U.S. hospitalists could learn a lesson from a new report that shows patients treated at higher-spending hospitals in Ontario, Canada, had associated drops in death rates and readmissions, says one of the study’s authors.
Theresa Stukel, PhD, of the Institute for Clinical Evaluative Sciences in Toronto says that while direct comparisons between Canadian and U.S. healthcare delivery systems can be misleading because the U.S. spends more on healthcare, and this study deals with the universal healthcare system in Canada, “one of the important policy lessons is that it’s very important to manage one’s resources—to think about the fact that more resources may not lead to better care and to think about where to put the next healthcare dollar.”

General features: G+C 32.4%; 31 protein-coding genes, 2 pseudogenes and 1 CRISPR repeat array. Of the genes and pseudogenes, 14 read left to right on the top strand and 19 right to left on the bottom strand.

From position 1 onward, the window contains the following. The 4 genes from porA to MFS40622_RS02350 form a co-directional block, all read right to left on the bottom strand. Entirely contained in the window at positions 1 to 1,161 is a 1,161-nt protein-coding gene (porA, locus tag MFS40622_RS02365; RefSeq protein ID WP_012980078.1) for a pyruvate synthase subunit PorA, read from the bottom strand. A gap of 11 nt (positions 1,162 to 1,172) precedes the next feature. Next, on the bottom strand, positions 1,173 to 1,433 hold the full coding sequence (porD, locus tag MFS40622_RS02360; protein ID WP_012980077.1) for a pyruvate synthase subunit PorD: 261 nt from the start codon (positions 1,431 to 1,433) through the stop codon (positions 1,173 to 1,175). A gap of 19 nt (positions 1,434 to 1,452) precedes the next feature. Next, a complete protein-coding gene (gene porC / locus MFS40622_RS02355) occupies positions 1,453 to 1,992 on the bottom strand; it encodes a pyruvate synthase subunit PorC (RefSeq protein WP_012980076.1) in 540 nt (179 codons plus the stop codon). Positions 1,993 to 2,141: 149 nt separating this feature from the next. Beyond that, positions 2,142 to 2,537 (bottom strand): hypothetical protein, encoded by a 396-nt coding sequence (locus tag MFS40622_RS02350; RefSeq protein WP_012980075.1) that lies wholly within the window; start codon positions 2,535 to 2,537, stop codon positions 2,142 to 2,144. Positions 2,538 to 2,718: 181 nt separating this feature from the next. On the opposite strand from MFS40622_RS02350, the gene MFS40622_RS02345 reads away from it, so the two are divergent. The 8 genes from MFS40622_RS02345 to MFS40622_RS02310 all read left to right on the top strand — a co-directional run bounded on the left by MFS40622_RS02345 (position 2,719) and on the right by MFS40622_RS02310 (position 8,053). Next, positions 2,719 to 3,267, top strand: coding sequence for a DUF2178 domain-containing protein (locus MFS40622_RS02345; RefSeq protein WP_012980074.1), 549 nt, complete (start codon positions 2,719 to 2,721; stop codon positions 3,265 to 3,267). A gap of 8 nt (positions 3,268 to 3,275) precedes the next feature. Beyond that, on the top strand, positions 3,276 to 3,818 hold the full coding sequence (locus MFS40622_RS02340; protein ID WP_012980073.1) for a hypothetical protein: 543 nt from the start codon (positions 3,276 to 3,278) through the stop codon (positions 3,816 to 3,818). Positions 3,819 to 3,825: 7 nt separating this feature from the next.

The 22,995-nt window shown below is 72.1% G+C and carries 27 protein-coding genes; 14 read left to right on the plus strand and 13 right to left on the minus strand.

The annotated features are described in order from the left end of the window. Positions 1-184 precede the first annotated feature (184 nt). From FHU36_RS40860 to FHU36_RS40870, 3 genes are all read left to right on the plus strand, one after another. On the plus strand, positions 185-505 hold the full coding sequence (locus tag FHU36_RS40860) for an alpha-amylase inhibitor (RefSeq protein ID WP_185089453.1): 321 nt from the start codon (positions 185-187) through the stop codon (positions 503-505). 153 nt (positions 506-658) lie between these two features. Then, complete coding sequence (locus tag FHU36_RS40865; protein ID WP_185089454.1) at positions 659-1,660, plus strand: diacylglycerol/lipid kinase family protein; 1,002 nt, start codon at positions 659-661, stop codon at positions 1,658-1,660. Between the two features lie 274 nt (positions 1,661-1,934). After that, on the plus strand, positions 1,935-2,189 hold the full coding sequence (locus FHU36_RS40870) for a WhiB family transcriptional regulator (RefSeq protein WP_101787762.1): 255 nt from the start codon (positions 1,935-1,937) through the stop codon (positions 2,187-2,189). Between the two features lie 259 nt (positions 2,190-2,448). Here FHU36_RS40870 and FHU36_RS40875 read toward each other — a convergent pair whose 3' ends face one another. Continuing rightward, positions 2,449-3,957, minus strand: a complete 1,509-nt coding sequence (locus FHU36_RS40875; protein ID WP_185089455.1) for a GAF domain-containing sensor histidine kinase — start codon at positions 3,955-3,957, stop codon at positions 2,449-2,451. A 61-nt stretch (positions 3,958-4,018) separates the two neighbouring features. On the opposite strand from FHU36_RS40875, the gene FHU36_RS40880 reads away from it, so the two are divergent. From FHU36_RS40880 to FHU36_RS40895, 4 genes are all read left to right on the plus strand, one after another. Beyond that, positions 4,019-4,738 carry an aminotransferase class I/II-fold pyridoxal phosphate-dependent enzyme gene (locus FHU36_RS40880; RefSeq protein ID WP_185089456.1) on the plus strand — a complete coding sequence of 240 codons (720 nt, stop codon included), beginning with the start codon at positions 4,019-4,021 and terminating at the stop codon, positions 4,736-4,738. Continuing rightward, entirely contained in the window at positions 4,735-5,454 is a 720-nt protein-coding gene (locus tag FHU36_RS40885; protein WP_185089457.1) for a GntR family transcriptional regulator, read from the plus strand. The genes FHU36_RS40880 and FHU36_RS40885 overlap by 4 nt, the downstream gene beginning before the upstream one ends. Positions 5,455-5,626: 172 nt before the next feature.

The report, “Association of Hospital Spending Intensity With Mortality and Readmission Rates in Ontario Hospitals,” found that in the highest- versus lowest-spending hospitals, respectively, the age- and sex-adjusted relative 30-day mortality rate was 12.7% vs. 12.8% for acute myocardial infarction patients; 10.2% vs. 12.4% for congestive heart failure patients; 7.7% vs. 9.7% for hip fracture cases; and 3.3% vs. 3.9% for colon cancer patients.
And while higher-spending hospitals showed better outcomes, Dr. Stukel says, more money does not correlate directly to better care. She suggests U.S. physicians look for guidance from domestic health systems, such as Kaiser Permanente, Geisenger Health System, and Intermountain Healthcare, which she says outperform the U.S. averages for quality while spending less than the average costs.
The lesson to hospitalists: be careful what you ask for, Dr. Stukel explains. Physicians always want the latest “testing equipment and therapies,” she says. “I think there’s a point where having access to these resources means you have to use them; otherwise, you can’t amortize them. There’s a point where physicians think that if they are not doing a service to the patients, they’re not providing better care.”